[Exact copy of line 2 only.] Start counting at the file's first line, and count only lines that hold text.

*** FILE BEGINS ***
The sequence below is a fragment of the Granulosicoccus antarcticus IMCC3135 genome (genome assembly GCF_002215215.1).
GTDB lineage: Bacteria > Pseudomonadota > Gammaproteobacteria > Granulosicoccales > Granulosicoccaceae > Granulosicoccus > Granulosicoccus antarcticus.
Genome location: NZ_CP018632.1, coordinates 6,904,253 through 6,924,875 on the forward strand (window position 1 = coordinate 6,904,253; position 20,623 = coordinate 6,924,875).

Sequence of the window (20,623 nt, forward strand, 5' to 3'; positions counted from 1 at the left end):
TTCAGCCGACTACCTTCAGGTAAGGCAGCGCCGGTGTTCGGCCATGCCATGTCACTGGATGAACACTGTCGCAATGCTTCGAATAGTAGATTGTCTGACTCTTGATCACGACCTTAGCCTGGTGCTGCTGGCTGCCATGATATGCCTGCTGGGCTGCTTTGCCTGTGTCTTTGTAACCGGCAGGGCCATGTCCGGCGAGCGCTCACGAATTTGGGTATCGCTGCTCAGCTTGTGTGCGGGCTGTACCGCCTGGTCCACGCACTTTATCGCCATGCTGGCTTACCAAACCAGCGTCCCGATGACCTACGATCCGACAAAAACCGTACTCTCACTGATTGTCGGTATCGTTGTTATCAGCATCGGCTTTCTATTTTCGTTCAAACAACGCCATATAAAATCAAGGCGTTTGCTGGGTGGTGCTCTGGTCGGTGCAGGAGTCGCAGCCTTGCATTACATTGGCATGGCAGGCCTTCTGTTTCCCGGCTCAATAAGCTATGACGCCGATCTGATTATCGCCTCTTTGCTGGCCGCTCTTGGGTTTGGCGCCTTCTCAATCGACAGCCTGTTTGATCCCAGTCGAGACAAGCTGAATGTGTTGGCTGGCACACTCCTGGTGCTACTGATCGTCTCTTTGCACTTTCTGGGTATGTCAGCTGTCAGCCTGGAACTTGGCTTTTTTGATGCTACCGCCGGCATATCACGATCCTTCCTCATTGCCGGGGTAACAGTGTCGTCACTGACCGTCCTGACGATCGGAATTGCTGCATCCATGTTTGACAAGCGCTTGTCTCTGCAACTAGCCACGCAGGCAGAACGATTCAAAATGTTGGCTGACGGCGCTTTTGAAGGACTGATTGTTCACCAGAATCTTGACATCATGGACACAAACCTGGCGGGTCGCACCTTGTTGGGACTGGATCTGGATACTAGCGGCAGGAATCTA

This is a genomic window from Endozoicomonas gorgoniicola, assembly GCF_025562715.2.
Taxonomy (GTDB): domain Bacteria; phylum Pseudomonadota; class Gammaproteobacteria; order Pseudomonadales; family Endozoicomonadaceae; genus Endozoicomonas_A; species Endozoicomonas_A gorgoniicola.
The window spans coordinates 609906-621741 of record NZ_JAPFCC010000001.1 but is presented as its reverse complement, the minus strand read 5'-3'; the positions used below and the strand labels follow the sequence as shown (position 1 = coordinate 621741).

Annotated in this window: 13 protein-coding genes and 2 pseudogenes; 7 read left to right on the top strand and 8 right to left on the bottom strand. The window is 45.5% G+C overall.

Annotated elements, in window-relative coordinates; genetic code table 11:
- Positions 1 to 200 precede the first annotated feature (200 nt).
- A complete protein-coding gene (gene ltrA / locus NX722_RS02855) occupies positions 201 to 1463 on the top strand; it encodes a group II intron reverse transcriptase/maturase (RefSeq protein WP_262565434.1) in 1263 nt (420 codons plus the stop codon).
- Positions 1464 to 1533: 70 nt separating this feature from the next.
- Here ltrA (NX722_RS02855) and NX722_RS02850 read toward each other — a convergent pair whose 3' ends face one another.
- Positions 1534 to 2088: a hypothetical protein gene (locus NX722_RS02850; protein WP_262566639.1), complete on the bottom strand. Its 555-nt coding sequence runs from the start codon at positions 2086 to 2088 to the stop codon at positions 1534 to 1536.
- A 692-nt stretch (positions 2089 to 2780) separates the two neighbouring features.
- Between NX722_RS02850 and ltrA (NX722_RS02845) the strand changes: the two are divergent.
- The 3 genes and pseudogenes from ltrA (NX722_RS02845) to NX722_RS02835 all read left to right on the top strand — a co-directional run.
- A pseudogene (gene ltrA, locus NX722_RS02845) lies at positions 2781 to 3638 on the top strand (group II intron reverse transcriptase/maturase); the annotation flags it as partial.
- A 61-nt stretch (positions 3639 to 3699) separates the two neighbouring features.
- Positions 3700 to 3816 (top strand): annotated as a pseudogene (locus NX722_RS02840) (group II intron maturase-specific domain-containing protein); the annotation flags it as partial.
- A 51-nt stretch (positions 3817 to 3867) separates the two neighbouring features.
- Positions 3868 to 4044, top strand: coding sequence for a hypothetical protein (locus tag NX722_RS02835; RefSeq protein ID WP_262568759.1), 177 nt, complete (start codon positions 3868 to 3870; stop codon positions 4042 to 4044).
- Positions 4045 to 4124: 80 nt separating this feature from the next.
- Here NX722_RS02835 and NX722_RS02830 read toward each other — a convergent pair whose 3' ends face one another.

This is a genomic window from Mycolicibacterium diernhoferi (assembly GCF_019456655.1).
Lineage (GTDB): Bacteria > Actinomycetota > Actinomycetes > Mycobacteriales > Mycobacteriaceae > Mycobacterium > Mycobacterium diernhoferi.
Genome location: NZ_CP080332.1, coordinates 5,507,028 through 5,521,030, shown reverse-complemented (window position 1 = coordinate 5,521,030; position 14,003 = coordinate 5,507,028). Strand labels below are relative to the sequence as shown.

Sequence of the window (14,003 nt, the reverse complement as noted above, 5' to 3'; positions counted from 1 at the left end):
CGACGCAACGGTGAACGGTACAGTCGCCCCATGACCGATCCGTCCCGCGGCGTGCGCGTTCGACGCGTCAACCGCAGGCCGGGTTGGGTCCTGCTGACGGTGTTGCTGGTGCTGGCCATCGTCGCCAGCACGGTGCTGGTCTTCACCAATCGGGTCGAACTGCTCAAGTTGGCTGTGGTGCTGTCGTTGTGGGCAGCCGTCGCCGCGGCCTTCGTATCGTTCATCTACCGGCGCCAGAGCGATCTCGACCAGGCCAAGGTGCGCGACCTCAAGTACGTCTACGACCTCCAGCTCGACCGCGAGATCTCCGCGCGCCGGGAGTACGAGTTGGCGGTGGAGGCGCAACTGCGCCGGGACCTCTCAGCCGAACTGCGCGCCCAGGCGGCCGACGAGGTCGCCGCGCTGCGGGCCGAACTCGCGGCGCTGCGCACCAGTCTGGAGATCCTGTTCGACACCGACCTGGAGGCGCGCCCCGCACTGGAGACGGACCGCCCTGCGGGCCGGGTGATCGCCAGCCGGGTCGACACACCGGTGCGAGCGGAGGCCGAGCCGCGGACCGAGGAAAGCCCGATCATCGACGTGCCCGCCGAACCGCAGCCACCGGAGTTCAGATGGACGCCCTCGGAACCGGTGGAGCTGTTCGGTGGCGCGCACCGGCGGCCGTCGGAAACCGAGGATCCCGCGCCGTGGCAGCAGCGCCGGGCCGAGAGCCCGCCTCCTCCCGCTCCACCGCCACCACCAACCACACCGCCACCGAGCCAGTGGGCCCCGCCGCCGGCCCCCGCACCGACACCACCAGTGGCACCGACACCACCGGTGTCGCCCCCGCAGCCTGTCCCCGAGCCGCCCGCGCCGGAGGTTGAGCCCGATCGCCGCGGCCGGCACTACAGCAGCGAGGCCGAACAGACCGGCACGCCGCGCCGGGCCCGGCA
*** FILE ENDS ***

GTDB lineage: Bacteria > Pseudomonadota > Gammaproteobacteria > Granulosicoccales > Granulosicoccaceae > Granulosicoccus > Granulosicoccus antarcticus.